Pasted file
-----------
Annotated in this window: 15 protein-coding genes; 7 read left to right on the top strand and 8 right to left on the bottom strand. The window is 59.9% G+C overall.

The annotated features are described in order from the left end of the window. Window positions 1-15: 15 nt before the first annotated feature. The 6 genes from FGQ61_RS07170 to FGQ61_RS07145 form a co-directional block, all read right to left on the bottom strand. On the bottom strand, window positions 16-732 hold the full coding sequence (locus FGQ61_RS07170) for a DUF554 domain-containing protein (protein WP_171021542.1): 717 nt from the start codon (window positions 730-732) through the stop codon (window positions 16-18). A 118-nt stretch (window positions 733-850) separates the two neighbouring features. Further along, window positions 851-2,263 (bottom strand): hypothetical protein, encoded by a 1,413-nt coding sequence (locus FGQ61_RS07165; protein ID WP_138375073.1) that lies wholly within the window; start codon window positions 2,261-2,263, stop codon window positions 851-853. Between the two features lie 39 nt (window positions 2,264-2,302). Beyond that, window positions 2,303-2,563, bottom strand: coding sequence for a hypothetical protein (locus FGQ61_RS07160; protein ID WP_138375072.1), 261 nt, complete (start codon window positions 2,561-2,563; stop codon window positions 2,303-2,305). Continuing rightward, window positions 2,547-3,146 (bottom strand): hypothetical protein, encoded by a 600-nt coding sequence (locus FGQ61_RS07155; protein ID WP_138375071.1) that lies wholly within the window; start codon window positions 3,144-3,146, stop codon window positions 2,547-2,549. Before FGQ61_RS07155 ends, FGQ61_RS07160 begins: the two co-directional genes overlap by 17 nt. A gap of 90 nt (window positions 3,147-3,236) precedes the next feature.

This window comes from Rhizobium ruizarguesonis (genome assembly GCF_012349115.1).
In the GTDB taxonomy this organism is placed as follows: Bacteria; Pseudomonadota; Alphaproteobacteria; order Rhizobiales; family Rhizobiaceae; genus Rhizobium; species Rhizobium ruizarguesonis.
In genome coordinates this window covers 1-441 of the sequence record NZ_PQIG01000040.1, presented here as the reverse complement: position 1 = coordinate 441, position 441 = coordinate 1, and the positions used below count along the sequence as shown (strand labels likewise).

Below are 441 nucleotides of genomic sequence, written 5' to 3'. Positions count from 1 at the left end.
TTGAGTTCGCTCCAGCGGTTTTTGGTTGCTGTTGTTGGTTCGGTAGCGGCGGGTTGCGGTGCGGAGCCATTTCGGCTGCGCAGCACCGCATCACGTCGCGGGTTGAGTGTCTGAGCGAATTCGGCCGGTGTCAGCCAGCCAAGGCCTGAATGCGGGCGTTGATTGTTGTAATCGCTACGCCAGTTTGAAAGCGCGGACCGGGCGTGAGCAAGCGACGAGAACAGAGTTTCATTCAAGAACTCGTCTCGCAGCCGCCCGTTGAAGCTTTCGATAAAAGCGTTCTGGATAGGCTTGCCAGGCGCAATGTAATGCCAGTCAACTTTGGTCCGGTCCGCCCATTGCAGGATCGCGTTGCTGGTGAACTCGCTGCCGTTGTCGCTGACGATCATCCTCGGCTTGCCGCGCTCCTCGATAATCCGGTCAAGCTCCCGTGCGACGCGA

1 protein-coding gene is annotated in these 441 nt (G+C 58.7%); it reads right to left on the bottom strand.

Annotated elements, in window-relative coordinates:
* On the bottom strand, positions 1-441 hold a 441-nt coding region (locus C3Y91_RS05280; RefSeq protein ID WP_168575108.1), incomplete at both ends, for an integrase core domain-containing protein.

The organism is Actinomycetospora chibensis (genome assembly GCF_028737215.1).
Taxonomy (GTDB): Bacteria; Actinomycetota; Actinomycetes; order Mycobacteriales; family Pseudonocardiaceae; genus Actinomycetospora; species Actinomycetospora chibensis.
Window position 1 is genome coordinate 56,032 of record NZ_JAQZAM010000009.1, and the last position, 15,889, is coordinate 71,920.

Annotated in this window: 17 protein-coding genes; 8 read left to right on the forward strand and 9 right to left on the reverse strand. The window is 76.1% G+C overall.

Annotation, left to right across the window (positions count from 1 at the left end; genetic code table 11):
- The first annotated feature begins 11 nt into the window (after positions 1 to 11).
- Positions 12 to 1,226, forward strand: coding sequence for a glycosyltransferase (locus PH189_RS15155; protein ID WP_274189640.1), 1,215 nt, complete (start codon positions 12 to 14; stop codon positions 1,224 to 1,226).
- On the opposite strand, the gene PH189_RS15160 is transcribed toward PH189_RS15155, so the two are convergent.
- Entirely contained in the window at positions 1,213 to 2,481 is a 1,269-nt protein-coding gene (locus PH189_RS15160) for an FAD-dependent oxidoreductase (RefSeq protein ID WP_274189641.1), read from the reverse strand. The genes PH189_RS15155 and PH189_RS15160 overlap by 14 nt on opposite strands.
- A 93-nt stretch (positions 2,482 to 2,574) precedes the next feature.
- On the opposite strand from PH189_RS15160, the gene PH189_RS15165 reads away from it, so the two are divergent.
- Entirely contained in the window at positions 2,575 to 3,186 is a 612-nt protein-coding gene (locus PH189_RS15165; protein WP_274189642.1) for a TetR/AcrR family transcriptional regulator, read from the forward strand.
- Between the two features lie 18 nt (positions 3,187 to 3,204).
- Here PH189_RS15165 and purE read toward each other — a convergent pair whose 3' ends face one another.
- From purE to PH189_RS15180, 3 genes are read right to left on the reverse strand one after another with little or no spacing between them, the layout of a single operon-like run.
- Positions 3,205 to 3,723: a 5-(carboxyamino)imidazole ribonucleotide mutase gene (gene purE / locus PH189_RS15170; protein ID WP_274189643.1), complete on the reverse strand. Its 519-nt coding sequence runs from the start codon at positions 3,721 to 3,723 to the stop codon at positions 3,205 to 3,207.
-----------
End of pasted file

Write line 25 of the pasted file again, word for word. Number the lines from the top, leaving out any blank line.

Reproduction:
- From purE to PH189_RS15180, 3 genes are read right to left on the reverse strand one after another with little or no spacing between them, the layout of a single operon-like run.